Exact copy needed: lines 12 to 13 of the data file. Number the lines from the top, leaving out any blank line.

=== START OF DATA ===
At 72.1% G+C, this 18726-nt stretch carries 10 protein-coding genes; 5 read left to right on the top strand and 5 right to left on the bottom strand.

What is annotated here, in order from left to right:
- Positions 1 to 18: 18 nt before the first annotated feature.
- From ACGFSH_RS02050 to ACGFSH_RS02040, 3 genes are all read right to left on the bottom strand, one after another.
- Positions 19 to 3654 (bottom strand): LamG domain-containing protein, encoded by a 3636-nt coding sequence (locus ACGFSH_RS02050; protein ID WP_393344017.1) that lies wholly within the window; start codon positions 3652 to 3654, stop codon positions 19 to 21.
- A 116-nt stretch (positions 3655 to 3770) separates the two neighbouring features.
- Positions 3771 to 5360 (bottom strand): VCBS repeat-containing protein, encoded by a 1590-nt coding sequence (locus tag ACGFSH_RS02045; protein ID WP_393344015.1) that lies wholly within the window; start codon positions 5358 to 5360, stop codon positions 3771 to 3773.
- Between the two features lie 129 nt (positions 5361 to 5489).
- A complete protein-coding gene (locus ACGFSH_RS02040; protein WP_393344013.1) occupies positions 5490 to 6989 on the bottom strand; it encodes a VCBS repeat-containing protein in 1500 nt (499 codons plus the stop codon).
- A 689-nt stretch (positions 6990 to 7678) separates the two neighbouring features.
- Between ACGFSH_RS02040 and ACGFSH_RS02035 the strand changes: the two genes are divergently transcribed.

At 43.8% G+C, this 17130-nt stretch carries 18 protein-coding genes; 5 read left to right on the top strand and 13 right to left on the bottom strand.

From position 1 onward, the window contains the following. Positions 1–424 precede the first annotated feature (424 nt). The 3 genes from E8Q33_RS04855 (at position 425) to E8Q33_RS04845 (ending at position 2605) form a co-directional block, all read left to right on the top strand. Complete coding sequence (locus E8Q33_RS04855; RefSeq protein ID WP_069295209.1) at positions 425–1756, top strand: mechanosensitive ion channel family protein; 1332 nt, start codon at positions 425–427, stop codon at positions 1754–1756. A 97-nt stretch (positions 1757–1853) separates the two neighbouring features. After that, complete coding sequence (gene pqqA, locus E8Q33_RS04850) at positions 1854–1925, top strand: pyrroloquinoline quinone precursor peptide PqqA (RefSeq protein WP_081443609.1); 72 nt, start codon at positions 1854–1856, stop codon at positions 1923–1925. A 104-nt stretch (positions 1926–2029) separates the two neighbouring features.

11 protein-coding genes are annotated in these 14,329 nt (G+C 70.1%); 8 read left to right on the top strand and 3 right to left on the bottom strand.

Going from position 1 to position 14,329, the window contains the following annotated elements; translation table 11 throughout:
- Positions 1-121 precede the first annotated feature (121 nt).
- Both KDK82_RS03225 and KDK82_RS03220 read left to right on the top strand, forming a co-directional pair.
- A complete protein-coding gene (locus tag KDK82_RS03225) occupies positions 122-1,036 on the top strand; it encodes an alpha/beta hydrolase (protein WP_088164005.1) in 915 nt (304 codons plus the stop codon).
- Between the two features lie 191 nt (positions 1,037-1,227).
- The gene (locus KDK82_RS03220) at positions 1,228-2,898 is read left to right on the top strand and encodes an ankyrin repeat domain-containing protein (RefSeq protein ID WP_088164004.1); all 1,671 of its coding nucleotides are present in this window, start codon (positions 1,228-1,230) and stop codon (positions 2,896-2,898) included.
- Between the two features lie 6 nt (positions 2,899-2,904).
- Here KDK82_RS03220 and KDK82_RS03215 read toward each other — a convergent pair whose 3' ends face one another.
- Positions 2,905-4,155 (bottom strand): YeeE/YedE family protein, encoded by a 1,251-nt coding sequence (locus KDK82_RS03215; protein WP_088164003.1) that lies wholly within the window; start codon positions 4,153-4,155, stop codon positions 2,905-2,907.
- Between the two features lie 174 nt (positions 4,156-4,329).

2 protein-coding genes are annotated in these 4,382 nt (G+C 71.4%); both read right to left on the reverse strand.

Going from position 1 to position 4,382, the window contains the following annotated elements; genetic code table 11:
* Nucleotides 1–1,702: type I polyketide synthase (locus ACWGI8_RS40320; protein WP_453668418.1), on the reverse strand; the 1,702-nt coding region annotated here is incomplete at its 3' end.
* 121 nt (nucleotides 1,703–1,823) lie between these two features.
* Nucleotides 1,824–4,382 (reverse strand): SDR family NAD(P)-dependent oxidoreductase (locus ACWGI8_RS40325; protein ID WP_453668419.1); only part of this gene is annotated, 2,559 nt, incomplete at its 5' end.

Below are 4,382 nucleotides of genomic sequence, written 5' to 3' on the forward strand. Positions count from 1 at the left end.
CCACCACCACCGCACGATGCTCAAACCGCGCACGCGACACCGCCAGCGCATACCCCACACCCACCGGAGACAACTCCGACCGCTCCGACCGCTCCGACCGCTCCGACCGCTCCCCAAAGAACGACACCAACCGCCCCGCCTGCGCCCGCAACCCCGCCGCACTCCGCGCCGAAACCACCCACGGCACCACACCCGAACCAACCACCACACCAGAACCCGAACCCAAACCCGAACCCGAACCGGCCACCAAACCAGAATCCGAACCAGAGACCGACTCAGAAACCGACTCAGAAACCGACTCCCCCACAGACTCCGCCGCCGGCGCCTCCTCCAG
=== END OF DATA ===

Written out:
At 43.8% G+C, this 17130-nt stretch carries 18 protein-coding genes; 5 read left to right on the top strand and 13 right to left on the bottom strand.

From position 1 onward, the window contains the following. Positions 1–424 precede the first annotated feature (424 nt). The 3 genes from E8Q33_RS04855 (at position 425) to E8Q33_RS04845 (ending at position 2605) form a co-directional block, all read left to right on the top strand. Complete coding sequence (locus E8Q33_RS04855; RefSeq protein ID WP_069295209.1) at positions 425–1756, top strand: mechanosensitive ion channel family protein; 1332 nt, start codon at positions 425–427, stop codon at positions 1754–1756. A 97-nt stretch (positions 1757–1853) separates the two neighbouring features. After that, complete coding sequence (gene pqqA, locus E8Q33_RS04850) at positions 1854–1925, top strand: pyrroloquinoline quinone precursor peptide PqqA (RefSeq protein WP_081443609.1); 72 nt, start codon at positions 1854–1856, stop codon at positions 1923–1925. A 104-nt stretch (positions 1926–2029) separates the two neighbouring features.